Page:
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Harvesters' Trip to Bountiful

October 06, 1998|ANN CONWAY

For 400 women about to bite into a bountiful lunch, it was a tough statistic to swallow: 400,000 people in Orange County are at risk of going to bed hungry each month.

But Teddi Ray, co-chairwoman with Kathy Schoenbaum of the luncheon benefit last week for the Second Harvest Food Bank of Orange County, also had good news: "One hundred percent of your $125 ticket price goes to the food bank . . . and that translates into about 4,000 meals for the hungry in Orange County," she said. "So, pat yourself on the back--don't feel bad."

Sponsored by the Harvesters support group, the event at the Four Seasons in Newport Beach raked in more than $300,000 for the nonprofit bank, which supplies food to 298 Orange County charity agencies. A $1 contribution can feed at least 30 people, organizers say.

Since they joined forces six years ago, members of the Harvesters have brought nearly $1 million to the coffers of the food bank in Orange, formerly known as the Food Distribution Center of Orange County.

Not bad for a group of 50 young women--many with full-time jobs and young children.

Their secret? "We're a group of either ex-professional or still working professional women who don't mind asking for help," said Ray, a mother of three who quit her job as a commercial real-estate broker to stay home with her kids. "We ask for everything to be donated from the floral centerpieces to the auction items."

Soliciting funds for the food bank is an easy sell, Ray noted. "Who's going to turn us down?" she asked. "The bank serves the Orangewood home for abused children, church groups, seniors. This is an incredible cause."

How you can help: Oct. 11-17 is national Hunger Awareness Week, food bank spokeswoman Nicole Thompson said. "People can call us to volunteer, make a donation or attend our annual Food, Wine and Micro-Brew Fest benefit Oct. 15 at Crystal Court in Costa Mesa." (Call [714] 771-1343.)

The fashionably dressed crowd--a barelegged Ray wore a dove-gray sheath by designer Jil Sander--bid on auction items in a reception salon before entering the ballroom for a gourmet chicken repast and a fashion parade sponsored by South Coast Plaza in Costa Mesa.

Fall fashion forecast: "A linear look that features a long, slim skirt," observed fashion-show coordinator Billur Wallerich, director of community relations at South Coast Plaza. Texture is also a big trend. "Leather and suede are very important," she said. "For evening, watch for the popular column dress, lots of skin and very little embellishment."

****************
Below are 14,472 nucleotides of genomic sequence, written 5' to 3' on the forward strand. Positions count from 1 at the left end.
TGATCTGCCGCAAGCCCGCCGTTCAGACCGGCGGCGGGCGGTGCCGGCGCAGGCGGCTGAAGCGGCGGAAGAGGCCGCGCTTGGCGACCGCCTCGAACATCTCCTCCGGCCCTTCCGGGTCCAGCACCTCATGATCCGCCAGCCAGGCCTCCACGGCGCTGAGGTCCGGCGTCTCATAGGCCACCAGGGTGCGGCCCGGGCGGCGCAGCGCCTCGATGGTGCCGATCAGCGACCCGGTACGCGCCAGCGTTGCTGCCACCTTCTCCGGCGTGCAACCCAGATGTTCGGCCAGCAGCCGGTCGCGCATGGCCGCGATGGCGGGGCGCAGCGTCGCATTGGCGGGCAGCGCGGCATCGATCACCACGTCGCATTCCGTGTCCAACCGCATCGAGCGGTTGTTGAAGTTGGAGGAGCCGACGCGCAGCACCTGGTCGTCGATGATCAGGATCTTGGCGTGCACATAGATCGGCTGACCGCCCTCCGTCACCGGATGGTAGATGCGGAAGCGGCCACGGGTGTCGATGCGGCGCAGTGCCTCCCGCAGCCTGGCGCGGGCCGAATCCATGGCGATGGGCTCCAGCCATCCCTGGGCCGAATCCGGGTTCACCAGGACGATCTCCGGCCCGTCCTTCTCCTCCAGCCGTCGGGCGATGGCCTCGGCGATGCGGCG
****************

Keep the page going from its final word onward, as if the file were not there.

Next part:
A chance to gossip: In a flame-pink silk jacket to match the cover of her new novel, "Gossip" (Simon & Schuster), KNBC Channel 4 newscaster Kelly Lange told members of Round Table West that, after 27 years of hard-news reporting, she loved the opportunity to "just make things up."

"As you would imagine, I write my fiction through the lens of a television news camera, so, while I make up everything, I get the backdrop from real people and real places," Lange said last week during the luncheon for book lovers at the Balboa Bay Club.

The plot revolves around a murder that "unravels via live clues recorded on an answering machine," she said.

Lange pulled the title from the activity her four main characters--all women--enjoy most: "Dishing!"

Also on the bill: authors Rene Delorm-- ("Diana and Dodi: A Love Story," Tallfellow Press) and Richard Tyler Jordan ("But Darling, I'm Your Auntie Mame," Capra Press).

Speaking with a heavy French accent, Delorm--Fayed's butler--told the crowd he didn't write his book about the famous couple "for profit," but because his boss was "getting bad press following his death."

Fayed was a kind, sensitive man who found his soul mate in Princess Diana, said Delorm, who summed up her unique gift to Fayed: "She listened to him."

It took 15 years to write, but few things have given him more joy than researching his book about madcap fictional character Auntie Mame, Jordan told the crowd.

"This will sound very 'Southern California,' but I think 'Auntie Mame' author Patrick Dennis and ['Mame' film star] Rosalind Russell had a part" in getting this book written, he said.

Bette Midler will star in Universal Studios remake of the film, Jordan said. "Personally, I don't think 'Mame' should be played by a clown," he opined. "Midler will probably be fabulous--but my idea of an Auntie Mame would be Meryl Streep or Emma Thompson. But who am I to say?"


Networking welcome: When they weren't schmoozing with new UC Irvine Chancellor Ralph J. Cicerone and his wife, Carol, members of the university's Chancellor's Club were passing out business cards to new acquaintances at a campus party last week.

The scene: a welcome reception for the Cicerones at the University Montessori School hosted by Chancellor Club co-presidents Cheryll and Richard Ruszat.

"Before the word 'networking' was invented, I think it was happening at this Chancellor's Club," Cicerone told members and guests.

The UCI Chancellor's Club is a donor organization whose members contribute $1,250 or more annually to a fund used at the chancellor's discretion.

Guests dined on a buffet of filet of beef and salmon en croute before hearing UCI Vice Chancellor Tom Moebusintroduce Cicerone as "a man of integrity--a man who will tell you what he thinks even though it might not be what you want to hear."

Among guests: Jean Aldrich, wife of UCI's late founding chancellor, Daniel G. Aldrich; former chancellor Jack W. Peltason with his wife, Suzanne; Mary Roosevelt; and Dotti Stillwell.

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